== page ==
Interview with Kay Cannon, the Hilarious Writer Behind "New Girl" and "Pitch Perfect"
You may have never heard Kay Cannon's name, but you've definitely laughed at her jokes. An alum of Chicago comedy group The Second City, Cannon landed a job as a writer and co-producer on 30 Rock. Tina Fey wrote of Cannon in Bossypants: “Her success at the show is a testament to why all parents should make their daughters pursue team sports instead of pageants.”
These days, Cannon she is currently a writer and co-executive producer on the television series New Girl starring Zooey Deschanel and is the writer of hit 2012 comedy Pitch Perfect and its just-announced sequel.
Cannon took time from her busy schedule of nursing, writing and being hilarious to answer a few questions for us.
ANNE MCCARTHY: You are a wife, a new mom, and an Emmy-nominated writer on a hit TV show. What do you say to people who ask, "How do you do it all?!" and how annoying is that question?
KAY CANNON: Not an annoying question one bit. My answer is this: I don’t do it all. Not even close. I work on a show with a kickass writing staff, I have a kickass partner of a husband who is there for me at all times both personally and professionally and, I don’t mean get too braggy here… but I have a kickass baby, too. She pitches jokes and shits at the same time—a real multi-tasker, that one.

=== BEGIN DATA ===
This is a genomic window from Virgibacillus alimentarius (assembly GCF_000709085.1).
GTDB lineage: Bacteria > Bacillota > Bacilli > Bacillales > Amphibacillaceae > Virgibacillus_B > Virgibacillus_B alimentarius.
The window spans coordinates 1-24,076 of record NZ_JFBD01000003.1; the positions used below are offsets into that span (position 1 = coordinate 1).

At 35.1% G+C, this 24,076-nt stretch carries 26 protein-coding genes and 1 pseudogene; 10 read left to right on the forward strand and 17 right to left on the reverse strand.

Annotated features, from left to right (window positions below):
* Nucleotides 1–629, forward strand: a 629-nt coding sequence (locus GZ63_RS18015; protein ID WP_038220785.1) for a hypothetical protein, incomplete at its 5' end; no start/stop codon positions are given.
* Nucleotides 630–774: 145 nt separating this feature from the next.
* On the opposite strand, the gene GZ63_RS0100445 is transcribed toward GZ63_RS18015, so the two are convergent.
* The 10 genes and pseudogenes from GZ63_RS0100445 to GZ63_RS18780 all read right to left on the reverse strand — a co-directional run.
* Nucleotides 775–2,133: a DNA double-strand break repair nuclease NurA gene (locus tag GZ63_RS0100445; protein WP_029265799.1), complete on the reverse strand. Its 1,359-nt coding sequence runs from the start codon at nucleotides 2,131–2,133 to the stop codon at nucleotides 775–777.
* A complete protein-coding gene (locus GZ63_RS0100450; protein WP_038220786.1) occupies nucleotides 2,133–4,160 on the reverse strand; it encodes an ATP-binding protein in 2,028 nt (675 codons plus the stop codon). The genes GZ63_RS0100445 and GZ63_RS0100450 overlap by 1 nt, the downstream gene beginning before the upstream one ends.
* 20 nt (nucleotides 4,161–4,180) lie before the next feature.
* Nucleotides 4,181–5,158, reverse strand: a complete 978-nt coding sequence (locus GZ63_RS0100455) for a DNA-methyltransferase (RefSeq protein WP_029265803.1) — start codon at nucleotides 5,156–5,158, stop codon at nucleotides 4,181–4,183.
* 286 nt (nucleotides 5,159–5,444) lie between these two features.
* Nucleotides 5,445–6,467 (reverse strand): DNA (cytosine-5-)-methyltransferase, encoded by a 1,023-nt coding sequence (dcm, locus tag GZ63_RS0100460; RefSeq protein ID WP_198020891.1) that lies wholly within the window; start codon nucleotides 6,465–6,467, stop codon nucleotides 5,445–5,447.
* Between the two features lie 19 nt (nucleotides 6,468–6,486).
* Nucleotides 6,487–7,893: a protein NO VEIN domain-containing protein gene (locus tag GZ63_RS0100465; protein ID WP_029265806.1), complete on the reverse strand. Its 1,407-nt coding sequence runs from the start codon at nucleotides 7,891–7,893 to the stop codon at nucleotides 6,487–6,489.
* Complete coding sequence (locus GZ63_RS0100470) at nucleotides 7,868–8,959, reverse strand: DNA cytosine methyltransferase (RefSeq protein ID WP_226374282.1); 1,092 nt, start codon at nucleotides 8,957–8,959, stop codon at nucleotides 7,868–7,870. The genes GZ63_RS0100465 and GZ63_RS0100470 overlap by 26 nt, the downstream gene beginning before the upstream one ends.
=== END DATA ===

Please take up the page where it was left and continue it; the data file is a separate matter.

At the end of the day, no one ever does anything all by themselves. I never quote anybody, but I do agree with something that legendary women’s college basketball coach Pat Summitt once said which is, “Make sure you shave that before the game.” Wait—no, not that quote. I’m certain she’s said that more than once. It’s, “You win in life with people.” I love that quote and couldn’t agree more.
You are an alumna of Second City. How did your time there shape you as a writer and as a human being?
Second City was the first job I ever had where I was made to write. I was so scared— and not very good at it. Even if I came up with some decent ideas, the thought of sitting down at a computer and writing a draft of something that others would read was very intimidating to me. Especially since I considered myself mostly as a performer. I can remember telling a fellow Second City cast mate that I could probably put together a decent writing submission for SNL if I worked really hard on it. But then if they liked it and hired me, I would have to be a writer! I couldn’t think of anything worse!
The Second City was a job where you had to write or you wouldn’t get paid. Luckily, it was a wonderful education in how to use my improvising skills and techniques to help my writing and vice versa. As far as what Second City did for me as a person? Well it’s a great place to make connections with other people that last a lifetime. Some of, if not most of, my dearest friends I met at The Second City. It’s a wonderful community.
What are your favorite kind of characters to write?
I guess goofball characters. It’s really fun to write lines for 30 Rock’s Tracy Jordan or New Girl’s Schmidt. When a character can get away with saying almost anything, it opens the door to some good times.